- The limits of weather, air quality and climate predictability including the impacts of mega-cities and the stressed Earth's capacity to sustain quality of life;
- The interaction of hydrological, chemical and biogeochemical cycles and their feedback on weather/climate processes;
- The mechanisms by which solar variations influence the chemistry and dynamics of the upper atmosphere, and how these effects are manifested in the lower atmosphere;
- The interactions between climate change, ENSO and other natural modes of variability, including changes to the behavior of phenomena like hurricanes; and
- The mechanisms of abrupt climate change and potential tipping points.
The enabling tool for much of this research will be a community Nested Regional Climate Model (NRCM). The result of this ambitious effort to combine high resolution regional atmosphere and ocean models with a state-of-the-science climate model will be fundamental progress on the understanding and prediction of regional climate variability and change. In particular, embedding Advanced Research WRF (ARW) and a Regional Ocean Model System (ROMS) within CCSM will allow scientists to resolve processes that occur at the regional scale, as well as the influence of those processes on the large-scale climate, thereby improving the fidelity of climate change simulations and their utility for local and regional planning.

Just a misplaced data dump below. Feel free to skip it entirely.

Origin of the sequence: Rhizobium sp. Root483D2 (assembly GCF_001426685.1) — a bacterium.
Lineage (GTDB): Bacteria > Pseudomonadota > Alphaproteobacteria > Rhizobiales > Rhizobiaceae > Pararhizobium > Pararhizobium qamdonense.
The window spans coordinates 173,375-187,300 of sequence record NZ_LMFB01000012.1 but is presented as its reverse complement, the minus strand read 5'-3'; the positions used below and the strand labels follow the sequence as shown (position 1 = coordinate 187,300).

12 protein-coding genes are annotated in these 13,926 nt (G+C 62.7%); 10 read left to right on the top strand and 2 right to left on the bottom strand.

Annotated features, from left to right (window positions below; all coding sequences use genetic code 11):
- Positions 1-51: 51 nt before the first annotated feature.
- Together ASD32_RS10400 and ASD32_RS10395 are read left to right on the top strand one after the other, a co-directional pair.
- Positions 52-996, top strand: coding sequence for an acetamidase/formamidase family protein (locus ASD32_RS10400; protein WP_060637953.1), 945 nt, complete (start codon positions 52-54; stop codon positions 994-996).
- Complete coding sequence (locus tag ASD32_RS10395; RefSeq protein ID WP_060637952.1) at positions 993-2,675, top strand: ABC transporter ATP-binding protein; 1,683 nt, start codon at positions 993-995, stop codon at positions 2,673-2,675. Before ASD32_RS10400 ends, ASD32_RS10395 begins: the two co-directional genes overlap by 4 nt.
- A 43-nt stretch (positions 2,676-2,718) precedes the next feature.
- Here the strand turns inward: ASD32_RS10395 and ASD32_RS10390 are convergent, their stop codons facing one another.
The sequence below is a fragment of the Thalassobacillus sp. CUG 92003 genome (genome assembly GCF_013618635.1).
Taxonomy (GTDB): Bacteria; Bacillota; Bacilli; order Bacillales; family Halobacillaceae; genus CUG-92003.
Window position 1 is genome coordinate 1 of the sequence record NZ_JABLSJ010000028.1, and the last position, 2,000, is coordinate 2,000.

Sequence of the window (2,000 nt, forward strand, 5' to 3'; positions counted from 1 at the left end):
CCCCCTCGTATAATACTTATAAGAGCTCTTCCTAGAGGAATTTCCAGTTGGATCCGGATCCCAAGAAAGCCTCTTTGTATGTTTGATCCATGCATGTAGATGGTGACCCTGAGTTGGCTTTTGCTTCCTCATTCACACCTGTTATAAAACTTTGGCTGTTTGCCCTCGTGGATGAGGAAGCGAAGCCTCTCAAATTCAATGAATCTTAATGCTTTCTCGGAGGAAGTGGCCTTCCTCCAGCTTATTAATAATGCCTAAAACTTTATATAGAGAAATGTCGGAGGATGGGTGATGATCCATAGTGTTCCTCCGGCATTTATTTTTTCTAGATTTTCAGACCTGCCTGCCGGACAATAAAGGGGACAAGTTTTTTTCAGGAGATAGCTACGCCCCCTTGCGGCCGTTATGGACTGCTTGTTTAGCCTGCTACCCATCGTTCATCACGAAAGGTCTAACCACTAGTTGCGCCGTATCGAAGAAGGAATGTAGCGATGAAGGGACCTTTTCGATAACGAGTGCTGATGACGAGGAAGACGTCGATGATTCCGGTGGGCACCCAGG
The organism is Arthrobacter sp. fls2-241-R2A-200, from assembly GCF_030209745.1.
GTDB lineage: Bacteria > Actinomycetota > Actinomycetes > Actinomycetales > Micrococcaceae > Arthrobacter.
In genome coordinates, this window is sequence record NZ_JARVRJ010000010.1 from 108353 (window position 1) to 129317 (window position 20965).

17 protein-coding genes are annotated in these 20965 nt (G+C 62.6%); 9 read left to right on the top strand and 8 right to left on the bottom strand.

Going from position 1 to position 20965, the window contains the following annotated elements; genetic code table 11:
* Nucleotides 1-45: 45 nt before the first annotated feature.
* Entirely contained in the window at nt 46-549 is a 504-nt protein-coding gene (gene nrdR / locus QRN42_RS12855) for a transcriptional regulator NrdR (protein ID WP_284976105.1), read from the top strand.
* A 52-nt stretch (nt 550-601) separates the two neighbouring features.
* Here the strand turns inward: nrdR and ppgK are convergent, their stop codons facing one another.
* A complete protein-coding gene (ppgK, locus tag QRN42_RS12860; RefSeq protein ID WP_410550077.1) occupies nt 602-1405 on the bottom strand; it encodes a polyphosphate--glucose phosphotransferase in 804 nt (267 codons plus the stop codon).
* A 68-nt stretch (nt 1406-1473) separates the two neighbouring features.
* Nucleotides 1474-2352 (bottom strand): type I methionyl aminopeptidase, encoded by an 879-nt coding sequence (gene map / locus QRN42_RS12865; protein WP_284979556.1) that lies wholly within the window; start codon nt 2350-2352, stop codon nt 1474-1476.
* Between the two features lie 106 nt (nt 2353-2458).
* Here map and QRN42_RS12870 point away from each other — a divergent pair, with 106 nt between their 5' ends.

As a first step toward the development of NRCM, NCAR and community scientists completed a 1995-2005 simulation of the tropical circulation with the NRCM configured in a channel mode at 36 km resolution using NCEP/NCAR reanalysis data on the poleward boundaries and specified surface conditions. A set of comparative simulations were also made using the atmospheric component of CCSM at T170 resolution configured in a similar channel mode with relaxation towards reanalysis in the polar regions. In addition, several high resolution two-way interactive simulations inside the channel model were completed, including high resolution nested domains over the Maritime Continent and the North Atlantic. These simulations utilized NCAR, NASA and DOE computing resources, and they are currently being analyzed by a number of NCAR and external scientists. The results will be featured in a special issue of Climate Dynamics in 2009.
In addition, progress was made over the past year nesting of ROMS within CCSM in two-way interactive mode. Initial experiments were conducted in the eastern Pacific Ocean with the goal of improving the poor performance of climate models in this region. This work will also provide a platform to include higher trophic level marine ecosystem models into CCSM.